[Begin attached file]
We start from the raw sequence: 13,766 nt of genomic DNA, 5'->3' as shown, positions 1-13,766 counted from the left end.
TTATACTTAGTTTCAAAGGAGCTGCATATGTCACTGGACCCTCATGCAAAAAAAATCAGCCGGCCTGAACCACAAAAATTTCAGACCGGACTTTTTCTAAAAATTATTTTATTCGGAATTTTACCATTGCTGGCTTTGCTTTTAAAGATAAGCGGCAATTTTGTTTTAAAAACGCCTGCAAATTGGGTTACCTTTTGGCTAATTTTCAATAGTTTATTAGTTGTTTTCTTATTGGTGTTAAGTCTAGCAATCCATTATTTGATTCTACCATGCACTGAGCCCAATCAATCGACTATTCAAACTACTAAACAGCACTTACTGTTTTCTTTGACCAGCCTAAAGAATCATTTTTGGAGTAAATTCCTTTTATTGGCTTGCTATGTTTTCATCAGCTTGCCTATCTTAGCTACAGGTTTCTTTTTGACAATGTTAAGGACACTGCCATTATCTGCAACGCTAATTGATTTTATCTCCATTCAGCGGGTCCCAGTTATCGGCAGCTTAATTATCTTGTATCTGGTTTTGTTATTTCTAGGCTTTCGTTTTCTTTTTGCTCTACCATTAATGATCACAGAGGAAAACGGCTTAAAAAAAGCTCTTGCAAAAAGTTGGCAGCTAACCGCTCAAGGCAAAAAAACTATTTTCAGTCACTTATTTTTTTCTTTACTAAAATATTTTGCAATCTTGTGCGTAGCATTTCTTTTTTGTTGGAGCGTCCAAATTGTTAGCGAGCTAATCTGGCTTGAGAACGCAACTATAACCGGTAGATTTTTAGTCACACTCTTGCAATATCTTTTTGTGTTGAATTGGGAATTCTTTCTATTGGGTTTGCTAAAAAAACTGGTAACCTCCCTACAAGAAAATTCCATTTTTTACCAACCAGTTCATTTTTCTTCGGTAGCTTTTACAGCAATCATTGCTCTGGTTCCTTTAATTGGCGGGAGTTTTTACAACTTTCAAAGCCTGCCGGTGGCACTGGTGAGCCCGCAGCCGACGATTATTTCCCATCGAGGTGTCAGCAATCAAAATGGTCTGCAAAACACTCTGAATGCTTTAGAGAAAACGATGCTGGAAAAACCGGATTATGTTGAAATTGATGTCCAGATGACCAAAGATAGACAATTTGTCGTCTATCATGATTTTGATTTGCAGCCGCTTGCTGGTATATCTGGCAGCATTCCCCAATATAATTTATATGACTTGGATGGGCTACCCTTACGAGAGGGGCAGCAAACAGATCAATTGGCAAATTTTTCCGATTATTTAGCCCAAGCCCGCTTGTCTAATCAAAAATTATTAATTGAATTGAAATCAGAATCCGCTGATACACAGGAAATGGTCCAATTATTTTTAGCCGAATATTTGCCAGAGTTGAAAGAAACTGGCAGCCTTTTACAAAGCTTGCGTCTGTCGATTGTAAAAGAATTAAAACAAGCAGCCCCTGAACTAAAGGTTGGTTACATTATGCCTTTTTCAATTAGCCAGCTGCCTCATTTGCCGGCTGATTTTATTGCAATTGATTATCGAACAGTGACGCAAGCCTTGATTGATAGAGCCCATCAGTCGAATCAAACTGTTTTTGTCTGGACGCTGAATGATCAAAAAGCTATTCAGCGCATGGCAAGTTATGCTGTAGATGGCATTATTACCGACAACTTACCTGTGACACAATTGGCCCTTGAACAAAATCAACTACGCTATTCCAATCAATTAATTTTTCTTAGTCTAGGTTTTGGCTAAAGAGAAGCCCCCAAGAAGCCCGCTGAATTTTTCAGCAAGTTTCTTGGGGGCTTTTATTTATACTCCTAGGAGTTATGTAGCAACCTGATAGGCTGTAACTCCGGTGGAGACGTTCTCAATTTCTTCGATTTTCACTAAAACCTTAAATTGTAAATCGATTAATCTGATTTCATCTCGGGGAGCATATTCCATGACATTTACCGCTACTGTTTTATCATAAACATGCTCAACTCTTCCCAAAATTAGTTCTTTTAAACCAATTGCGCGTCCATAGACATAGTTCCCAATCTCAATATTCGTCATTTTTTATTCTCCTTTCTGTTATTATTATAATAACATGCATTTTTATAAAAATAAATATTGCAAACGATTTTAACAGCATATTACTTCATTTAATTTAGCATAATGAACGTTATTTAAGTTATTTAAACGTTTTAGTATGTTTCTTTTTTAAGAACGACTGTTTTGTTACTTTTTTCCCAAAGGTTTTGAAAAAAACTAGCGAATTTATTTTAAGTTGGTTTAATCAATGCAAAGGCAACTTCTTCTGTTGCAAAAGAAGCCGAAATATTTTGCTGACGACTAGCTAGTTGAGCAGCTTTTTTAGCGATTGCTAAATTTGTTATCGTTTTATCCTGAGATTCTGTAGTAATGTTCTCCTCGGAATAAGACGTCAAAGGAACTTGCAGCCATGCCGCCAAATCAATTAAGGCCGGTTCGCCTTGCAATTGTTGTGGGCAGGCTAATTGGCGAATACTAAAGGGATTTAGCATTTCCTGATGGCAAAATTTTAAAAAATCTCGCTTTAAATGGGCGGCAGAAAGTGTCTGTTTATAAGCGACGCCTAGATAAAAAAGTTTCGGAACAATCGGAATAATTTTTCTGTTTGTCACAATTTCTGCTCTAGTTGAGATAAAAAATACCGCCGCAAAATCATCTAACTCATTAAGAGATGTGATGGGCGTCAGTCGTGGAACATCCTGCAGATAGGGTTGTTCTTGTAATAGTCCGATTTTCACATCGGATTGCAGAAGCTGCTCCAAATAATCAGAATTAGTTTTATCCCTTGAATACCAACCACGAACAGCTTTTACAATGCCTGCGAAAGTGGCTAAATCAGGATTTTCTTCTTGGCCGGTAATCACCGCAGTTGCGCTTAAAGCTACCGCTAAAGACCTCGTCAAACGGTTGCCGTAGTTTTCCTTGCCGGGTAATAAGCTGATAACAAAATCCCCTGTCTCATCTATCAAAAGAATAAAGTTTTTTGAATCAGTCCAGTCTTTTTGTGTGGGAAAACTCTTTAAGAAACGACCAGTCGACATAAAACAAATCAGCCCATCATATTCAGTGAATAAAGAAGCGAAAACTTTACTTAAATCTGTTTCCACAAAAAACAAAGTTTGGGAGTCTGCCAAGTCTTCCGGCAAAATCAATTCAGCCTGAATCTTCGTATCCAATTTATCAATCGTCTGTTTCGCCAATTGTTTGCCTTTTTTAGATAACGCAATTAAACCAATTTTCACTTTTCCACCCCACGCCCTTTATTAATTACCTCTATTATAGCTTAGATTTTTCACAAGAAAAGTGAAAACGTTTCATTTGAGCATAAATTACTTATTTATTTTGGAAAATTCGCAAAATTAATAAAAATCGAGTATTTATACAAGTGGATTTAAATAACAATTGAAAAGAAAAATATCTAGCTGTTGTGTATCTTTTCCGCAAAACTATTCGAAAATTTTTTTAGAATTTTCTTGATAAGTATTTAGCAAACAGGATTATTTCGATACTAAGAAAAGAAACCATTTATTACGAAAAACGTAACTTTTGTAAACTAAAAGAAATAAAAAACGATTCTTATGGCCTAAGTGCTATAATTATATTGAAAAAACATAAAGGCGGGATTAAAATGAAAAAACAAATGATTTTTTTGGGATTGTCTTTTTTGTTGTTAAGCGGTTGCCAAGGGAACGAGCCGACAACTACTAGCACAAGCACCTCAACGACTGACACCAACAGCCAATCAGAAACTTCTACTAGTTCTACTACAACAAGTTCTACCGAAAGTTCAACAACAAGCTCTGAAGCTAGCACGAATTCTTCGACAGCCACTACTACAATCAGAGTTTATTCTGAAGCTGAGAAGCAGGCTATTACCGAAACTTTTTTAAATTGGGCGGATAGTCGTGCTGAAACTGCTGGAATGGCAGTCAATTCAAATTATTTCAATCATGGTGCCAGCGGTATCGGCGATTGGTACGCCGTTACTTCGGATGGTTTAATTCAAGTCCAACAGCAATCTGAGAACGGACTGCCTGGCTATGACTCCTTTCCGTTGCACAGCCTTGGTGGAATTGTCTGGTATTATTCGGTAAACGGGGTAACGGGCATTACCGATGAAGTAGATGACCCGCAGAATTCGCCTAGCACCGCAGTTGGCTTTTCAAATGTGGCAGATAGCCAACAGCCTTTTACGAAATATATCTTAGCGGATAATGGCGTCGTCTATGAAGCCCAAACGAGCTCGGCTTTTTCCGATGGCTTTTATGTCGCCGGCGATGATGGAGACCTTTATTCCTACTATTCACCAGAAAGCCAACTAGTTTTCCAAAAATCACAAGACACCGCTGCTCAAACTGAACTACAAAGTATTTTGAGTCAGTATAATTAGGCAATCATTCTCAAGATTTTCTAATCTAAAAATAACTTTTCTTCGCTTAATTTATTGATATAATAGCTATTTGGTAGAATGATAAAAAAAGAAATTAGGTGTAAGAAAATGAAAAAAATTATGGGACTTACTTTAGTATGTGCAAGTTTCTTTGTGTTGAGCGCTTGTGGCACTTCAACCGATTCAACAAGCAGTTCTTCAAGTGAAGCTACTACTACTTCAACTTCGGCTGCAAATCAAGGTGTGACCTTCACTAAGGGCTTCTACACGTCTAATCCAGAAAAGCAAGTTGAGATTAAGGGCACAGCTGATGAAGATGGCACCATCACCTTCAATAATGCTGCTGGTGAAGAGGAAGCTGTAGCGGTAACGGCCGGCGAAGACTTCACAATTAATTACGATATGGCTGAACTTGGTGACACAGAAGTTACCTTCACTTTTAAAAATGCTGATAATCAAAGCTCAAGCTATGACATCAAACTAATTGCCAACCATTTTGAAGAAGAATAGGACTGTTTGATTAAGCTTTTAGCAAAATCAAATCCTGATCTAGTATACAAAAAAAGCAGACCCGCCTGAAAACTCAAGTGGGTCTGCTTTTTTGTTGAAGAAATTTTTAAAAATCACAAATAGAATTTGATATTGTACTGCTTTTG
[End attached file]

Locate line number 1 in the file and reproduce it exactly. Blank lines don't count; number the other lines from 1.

We start from the raw sequence: 13,766 nt of genomic DNA, 5'->3' as shown, positions 1-13,766 counted from the left end.